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Connected versus “connected” vehicle

Sunday, July 1, 2018 - 07:00
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A little over 100 years ago (1908 to be exact) Henry Ford’s original Model T was on the road and by 1913 they were rolling off the first moving assembly line. In 1925 Ford was producing a vehicle every ten seconds that cost $290, down from $850 in 1908. In 1920 nine million automobiles were registered in the U.S. and by 1929 that figure had risen to 26 million. This rapid adoption and expansion of automotive technology is similar to the way telephones have evolved. In 1881 there were 49,000 telephones; fast-forward to 1980 when 175 million telephones were in use in the U.S. In 2000 the Ericsson R380 was the first widely used mobile phone and it started the transition from land-line based phones to smartphones. Early smartphones were limited in capabilities and relatively expensive when compared to today’s offerings. In 2010, 62 million people were using smartphones in the U.S. and in 2018 that number reached 237 million.

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100 years ago cars and telephones did not have much in common. Today automobiles and smartphones are morphing into something new — the connected car.

In the past telephone and automobile technologies did not appear to have much in common, but today the automotive industry is entering a phase of significant innovation similar in scope to the popularization of the automobile as a personal transportation “device” a century ago. Over the next 10 years automobiles will morph into rolling smartphones that can access, consume and create information. Cars will share this data with drivers, passengers, public infrastructure and other vehicles. The predicted benefits are vast and could include a reduction in accident rates, lower emissions, shorter driving times improving productivity and on-demand, in-vehicle entertainment.

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Vehicle connectivity generally comprises functions and capabilities that wirelessly link automobiles to smartphones, services, and other vehicles. As such, a Connected Vehicle (CV) generally refers to one that is equipped with technologies and services that transmit and receive data via a wireless Internet connection. The Society of Automotive Engineers (SAE) International has anticipated connectivity and automated driving being deployed along a continuum of functionality and has developed a scale to describe it. In late 2016, the National Highway Traffic Safety Administration (NHTSA) adopted the SAE definition.

The SAE definition divides vehicles into six levels based on “Who Does What, When.” In general:

  • At SAE Level 0, the human driver does everything
  • At SAE Level 1, an automated system on the vehicle can sometimes assist the human driver to conduct some parts of the driving task
  • At SAE Level 2, an automated system on the vehicle can actually conduct some parts of the driving task, while the human continues to monitor the driving environment and performs the rest of the driving tasks
  • At SAE Level 3, an automated system can both actually conduct some parts of the driving task and monitor the driving environment in some instances, but the human driver must be ready to take back control when the automated system requests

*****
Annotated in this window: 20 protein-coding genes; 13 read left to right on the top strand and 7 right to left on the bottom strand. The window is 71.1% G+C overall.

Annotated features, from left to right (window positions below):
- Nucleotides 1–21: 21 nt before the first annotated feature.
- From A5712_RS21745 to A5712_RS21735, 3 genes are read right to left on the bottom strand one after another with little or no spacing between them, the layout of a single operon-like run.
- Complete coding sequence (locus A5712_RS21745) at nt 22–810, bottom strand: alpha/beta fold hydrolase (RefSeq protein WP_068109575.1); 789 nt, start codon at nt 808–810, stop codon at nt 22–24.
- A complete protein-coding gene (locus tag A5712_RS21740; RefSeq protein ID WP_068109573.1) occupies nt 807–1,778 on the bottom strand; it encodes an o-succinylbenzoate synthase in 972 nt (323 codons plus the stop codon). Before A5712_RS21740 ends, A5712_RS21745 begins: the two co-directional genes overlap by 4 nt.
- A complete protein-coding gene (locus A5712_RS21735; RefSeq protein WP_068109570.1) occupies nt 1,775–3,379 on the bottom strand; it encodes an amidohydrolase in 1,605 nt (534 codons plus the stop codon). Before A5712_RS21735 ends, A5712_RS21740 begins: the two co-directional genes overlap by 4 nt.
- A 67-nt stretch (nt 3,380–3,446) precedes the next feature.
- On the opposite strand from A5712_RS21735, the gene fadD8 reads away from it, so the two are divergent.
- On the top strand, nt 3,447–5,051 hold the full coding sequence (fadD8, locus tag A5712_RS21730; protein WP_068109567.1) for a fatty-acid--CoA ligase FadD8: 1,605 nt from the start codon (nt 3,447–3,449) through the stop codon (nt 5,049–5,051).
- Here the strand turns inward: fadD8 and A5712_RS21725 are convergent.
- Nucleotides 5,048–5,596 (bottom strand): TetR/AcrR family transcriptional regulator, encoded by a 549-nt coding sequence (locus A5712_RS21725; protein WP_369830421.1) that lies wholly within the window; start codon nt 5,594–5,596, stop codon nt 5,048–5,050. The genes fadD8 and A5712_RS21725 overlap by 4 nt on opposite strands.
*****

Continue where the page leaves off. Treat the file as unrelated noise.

• At SAE Level 4, an automated system can conduct the driving task and monitor the driving environment, and the human need not take back control, but the automated system can operate only in certain environments and under certain conditions
  • At SAE Level 5, the automated system can perform all driving tasks, under all conditions that a human driver could perform them

Is Data Generated from Connected Vehicles Private?

In 2014 Senator Edward J. Markey (D-Mass) released a report called “Tracking & Hacking: Security & Privacy Gaps Put American Drivers at Risk.” The report details how 16 major automobile manufacturers responded to questions about how vehicles may be vulnerable to hackers, and how driver information is collected and protected. The responses from the OEMs indicated that many of their vehicles have fully adopted wireless technologies, like Bluetooth and wireless Internet access, but have not addressed the real possibilities of hackers infiltrating vehicle information. The report also detailed the widespread collection of driver and vehicle information, without privacy protections regarding how that information is shared and used. “We need to work with the industry and cyber-security experts to establish clear rules of the road to ensure the safety and privacy of 21st-century American drivers.” said Senator Markey. For CV technology to function safely, data communicated between vehicles and the infrastructure must be secure.

Most consumers recognize that if cars are connected in order to operate safely on the road that literally everything that takes place with, or in a vehicle will be captured digitally. Connected technologies will make possible safer, more convenient and entertaining cars but will also amass vast amounts of personal information about drivers. The temptation to track and profile potential customers will be a hard one to resist by advertisers who are more than willing to pay for this information. Just type “cat toys” (or anything) into an online search engine and ads for cat toys will populate ones Internet experience for months on end. In addition to annoying pop-up ads, a connected vehicle’s occupant’s personal and financial information could be at risk as well.

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